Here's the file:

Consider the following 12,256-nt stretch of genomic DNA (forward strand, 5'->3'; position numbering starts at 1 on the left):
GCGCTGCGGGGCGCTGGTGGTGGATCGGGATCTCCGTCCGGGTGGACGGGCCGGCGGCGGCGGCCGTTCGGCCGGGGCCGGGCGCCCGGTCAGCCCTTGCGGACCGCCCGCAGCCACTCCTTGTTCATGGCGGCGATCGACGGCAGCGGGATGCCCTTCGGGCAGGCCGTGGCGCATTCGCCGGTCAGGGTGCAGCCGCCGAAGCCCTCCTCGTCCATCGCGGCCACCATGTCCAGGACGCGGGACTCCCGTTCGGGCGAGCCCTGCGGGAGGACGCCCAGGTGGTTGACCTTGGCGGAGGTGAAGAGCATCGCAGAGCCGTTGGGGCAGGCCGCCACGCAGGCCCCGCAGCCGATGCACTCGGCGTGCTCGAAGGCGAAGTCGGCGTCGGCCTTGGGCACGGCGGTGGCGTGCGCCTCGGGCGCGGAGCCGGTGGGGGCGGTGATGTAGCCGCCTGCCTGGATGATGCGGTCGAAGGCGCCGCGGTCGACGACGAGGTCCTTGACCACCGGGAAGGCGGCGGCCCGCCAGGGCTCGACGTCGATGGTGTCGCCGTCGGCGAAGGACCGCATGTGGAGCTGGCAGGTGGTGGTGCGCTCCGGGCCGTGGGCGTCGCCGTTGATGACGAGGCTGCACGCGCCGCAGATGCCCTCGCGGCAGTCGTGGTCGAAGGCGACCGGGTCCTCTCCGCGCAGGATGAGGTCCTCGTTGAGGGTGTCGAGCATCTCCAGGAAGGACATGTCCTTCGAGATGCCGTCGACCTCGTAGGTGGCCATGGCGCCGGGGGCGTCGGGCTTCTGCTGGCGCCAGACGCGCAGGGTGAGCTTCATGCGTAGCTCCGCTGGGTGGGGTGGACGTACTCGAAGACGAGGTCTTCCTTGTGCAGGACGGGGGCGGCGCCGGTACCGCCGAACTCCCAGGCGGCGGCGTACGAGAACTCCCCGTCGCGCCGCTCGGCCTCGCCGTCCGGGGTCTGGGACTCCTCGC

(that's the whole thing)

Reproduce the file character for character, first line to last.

Consider the following 12,256-nt stretch of genomic DNA (forward strand, 5'->3'; position numbering starts at 1 on the left):
GCGCTGCGGGGCGCTGGTGGTGGATCGGGATCTCCGTCCGGGTGGACGGGCCGGCGGCGGCGGCCGTTCGGCCGGGGCCGGGCGCCCGGTCAGCCCTTGCGGACCGCCCGCAGCCACTCCTTGTTCATGGCGGCGATCGACGGCAGCGGGATGCCCTTCGGGCAGGCCGTGGCGCATTCGCCGGTCAGGGTGCAGCCGCCGAAGCCCTCCTCGTCCATCGCGGCCACCATGTCCAGGACGCGGGACTCCCGTTCGGGCGAGCCCTGCGGGAGGACGCCCAGGTGGTTGACCTTGGCGGAGGTGAAGAGCATCGCAGAGCCGTTGGGGCAGGCCGCCACGCAGGCCCCGCAGCCGATGCACTCGGCGTGCTCGAAGGCGAAGTCGGCGTCGGCCTTGGGCACGGCGGTGGCGTGCGCCTCGGGCGCGGAGCCGGTGGGGGCGGTGATGTAGCCGCCTGCCTGGATGATGCGGTCGAAGGCGCCGCGGTCGACGACGAGGTCCTTGACCACCGGGAAGGCGGCGGCCCGCCAGGGCTCGACGTCGATGGTGTCGCCGTCGGCGAAGGACCGCATGTGGAGCTGGCAGGTGGTGGTGCGCTCCGGGCCGTGGGCGTCGCCGTTGATGACGAGGCTGCACGCGCCGCAGATGCCCTCGCGGCAGTCGTGGTCGAAGGCGACCGGGTCCTCTCCGCGCAGGATGAGGTCCTCGTTGAGGGTGTCGAGCATCTCCAGGAAGGACATGTCCTTCGAGATGCCGTCGACCTCGTAGGTGGCCATGGCGCCGGGGGCGTCGGGCTTCTGCTGGCGCCAGACGCGCAGGGTGAGCTTCATGCGTAGCTCCGCTGGGTGGGGTGGACGTACTCGAAGACGAGGTCTTCCTTGTGCAGGACGGGGGCGGCGCCGGTACCGCCGAACTCCCAGGCGGCGGCGTACGAGAACTCCCCGTCGCGCCGCTCGGCCTCGCCGTCCGGGGTCTGGGACTCCTCGC